“Being unwanted, unloved, uncared for, forgotten by everybody, I think that is a much greater hunger, a much greater poverty than the person who has nothing to eat.”Mother Theresa
My father often talked to me about his childhood. A childhood made of economical uncertainty and poverty. The daily struggle of my grandfather to find a job was the symbol of the early 60s in Southern Italy. A picture I fully understood at the age of 7.
I was 6 years old when Clarita entered our house. She brought to my mom a bouquet of flowers. I was intrigued by this lady. I had never seen her before and she would say very few words and most of them were either not feel pronounced or incomprehensible to me.
She left and we got ready to go eat at may grandmother’s place. As soon as we entered the car I asked who this mysterious woman was. “She’s your new nanny, she’s gonna look after you and especially your brother when I start working again”.
“Why are we having a deaf and dumb nanny?” I naively asked.
My mom started laughing and said “She’s not deaf and dumb! She just doesn’t know Italian, she comes from a country called Albania. Things are not going well in her country and she moved here”.
That was the first time I heard about Albania, it was probably the first time I met someone speaking a foreign language.
In no time, or at least that’s my emotional souvenir, Clarita became our Mary Poppins, my parents employed her and soon her two daughters rejoined their parents in Italy and started to go to school with me and my sister and in July 1996 she invited us to her place in Albania!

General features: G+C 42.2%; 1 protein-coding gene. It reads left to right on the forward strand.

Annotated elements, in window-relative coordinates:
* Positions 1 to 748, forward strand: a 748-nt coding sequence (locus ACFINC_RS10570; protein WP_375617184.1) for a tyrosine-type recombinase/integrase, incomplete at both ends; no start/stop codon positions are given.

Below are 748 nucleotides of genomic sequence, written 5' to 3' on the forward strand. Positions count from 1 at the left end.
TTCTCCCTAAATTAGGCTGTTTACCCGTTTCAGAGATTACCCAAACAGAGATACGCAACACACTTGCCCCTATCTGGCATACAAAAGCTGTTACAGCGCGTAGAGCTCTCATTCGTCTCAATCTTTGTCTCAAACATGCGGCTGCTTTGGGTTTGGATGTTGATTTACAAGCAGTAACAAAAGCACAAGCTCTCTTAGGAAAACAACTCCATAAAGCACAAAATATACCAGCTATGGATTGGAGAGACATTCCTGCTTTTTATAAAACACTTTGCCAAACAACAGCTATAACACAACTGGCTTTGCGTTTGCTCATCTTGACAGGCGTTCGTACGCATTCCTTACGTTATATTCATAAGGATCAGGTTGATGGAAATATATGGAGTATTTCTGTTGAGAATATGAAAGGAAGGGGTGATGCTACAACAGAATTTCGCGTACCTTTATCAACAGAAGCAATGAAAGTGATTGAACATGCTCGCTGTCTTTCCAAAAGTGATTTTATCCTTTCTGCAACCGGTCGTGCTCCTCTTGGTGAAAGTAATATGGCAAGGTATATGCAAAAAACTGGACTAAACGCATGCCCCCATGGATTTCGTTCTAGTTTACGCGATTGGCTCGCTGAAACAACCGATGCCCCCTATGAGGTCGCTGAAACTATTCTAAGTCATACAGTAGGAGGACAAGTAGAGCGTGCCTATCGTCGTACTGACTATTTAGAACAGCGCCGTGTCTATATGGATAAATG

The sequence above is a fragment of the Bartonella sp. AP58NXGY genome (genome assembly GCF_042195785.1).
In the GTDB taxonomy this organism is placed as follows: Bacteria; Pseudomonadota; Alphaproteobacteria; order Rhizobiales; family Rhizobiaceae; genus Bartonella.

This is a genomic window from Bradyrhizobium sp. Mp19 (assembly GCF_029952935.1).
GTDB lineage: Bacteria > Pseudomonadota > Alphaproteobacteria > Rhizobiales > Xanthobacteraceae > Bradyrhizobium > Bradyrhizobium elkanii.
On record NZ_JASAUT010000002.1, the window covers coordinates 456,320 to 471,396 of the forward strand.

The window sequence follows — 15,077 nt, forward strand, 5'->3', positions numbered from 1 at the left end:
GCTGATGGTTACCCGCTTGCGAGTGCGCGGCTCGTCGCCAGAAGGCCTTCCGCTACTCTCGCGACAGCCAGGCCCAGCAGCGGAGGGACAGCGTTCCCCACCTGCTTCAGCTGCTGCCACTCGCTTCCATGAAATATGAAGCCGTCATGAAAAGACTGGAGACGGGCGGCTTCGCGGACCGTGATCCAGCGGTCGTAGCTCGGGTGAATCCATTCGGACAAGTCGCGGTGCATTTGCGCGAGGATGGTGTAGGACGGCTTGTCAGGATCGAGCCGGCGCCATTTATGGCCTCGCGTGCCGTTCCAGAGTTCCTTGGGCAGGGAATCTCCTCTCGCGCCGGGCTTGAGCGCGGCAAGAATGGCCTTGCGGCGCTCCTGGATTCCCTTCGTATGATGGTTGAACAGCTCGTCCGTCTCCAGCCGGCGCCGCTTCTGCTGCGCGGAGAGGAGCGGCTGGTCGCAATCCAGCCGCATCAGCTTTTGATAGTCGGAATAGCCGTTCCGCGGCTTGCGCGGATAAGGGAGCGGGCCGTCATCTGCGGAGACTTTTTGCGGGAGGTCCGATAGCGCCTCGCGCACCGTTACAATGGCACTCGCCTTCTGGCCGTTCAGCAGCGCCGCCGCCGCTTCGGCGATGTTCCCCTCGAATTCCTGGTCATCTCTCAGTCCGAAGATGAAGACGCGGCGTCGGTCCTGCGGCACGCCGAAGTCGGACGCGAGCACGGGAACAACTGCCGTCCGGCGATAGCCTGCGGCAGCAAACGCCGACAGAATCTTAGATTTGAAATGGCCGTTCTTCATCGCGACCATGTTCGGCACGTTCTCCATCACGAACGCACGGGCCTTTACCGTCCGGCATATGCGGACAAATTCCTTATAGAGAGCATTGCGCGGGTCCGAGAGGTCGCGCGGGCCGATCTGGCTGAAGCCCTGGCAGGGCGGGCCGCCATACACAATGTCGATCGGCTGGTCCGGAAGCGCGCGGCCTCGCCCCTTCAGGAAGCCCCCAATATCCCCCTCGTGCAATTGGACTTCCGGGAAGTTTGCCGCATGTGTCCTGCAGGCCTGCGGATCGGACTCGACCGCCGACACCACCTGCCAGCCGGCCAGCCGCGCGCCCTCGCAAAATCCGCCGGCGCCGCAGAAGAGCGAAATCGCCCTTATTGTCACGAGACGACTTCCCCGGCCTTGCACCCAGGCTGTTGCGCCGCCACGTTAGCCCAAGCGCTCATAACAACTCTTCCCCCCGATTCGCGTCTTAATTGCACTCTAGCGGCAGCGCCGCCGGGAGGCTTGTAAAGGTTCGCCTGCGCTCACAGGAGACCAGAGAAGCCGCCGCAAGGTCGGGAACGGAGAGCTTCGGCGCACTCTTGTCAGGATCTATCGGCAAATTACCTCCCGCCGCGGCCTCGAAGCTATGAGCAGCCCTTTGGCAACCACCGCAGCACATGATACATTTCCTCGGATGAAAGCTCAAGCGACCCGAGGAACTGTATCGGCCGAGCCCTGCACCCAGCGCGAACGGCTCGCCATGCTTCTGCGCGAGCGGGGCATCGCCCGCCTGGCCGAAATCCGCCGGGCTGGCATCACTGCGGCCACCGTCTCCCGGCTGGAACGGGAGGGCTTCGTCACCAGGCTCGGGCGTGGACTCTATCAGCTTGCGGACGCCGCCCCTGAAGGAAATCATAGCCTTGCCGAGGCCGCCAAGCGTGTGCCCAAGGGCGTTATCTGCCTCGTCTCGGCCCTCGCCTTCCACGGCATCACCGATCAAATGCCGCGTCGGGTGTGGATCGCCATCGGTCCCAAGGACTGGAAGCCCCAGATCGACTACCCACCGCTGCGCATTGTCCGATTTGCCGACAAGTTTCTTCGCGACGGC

We left my hometown with an old Citroen Visa that my dad borrowed from his brother, thinking that his BMW would get stolen in Albania. Before leaving Clarita’s husband convinced my father that a whole bag full of soccer balls was really necessary and then we headed to the port.
We arrived in Durrës the morning after. It must have been very early as the sun was not out yet. I’m quite sure there was no tourism in Albania at the time and maybe that’s why the soccer balls were indispensable. Each guard got one for their sons and after passport control we entered the country.
In the 90s Albania was another world compared to Italy and I think that’s the first time I saw poverty with my own eyes and not through a tale or a TV screen.
As I write this flashbacks come to my mind about big gray buildings, all similar in their architectures, windows missing sometimes in the staircases, destroyed bunkers here and there, but also flashbacks of a guy playing the accordion in the staircase of Clarita’s apartment every evening, of uncontaminated beaches, of a beautiful blue sea, of playful times and laughs and of the warm love that only a place like that could resuscitate in people.
We stayed in Albania for one month, I think. Visiting many places and taking videos and pictures. It was the first vacation outside Italy that I can remember and will be unforgettable!
Since the other day I think of those days spent there more and more. I was only a child, I could clearly see the difference between the two countries but I lived those days with joy and lightheartedness. I was only a child but I was now able to understand the fear that I saw in my fathers eyes when I spoke about his childhood. I was only a child but since then I knew that
March 2020 ended with a gesture that only people that have a rich heart can understand. The Albanian government sent doctors to Italy to help with the fight against Coronavirus.
“We are poor but we are not forgetful” these words of Edi Rama’s speech brought in me a storm of emotions that was a mix of pride, sadness, great happiness and hope.
And it’s really the case to resume as Immanuel Kant said: “We are not rich by what we possess but by what we can do without”.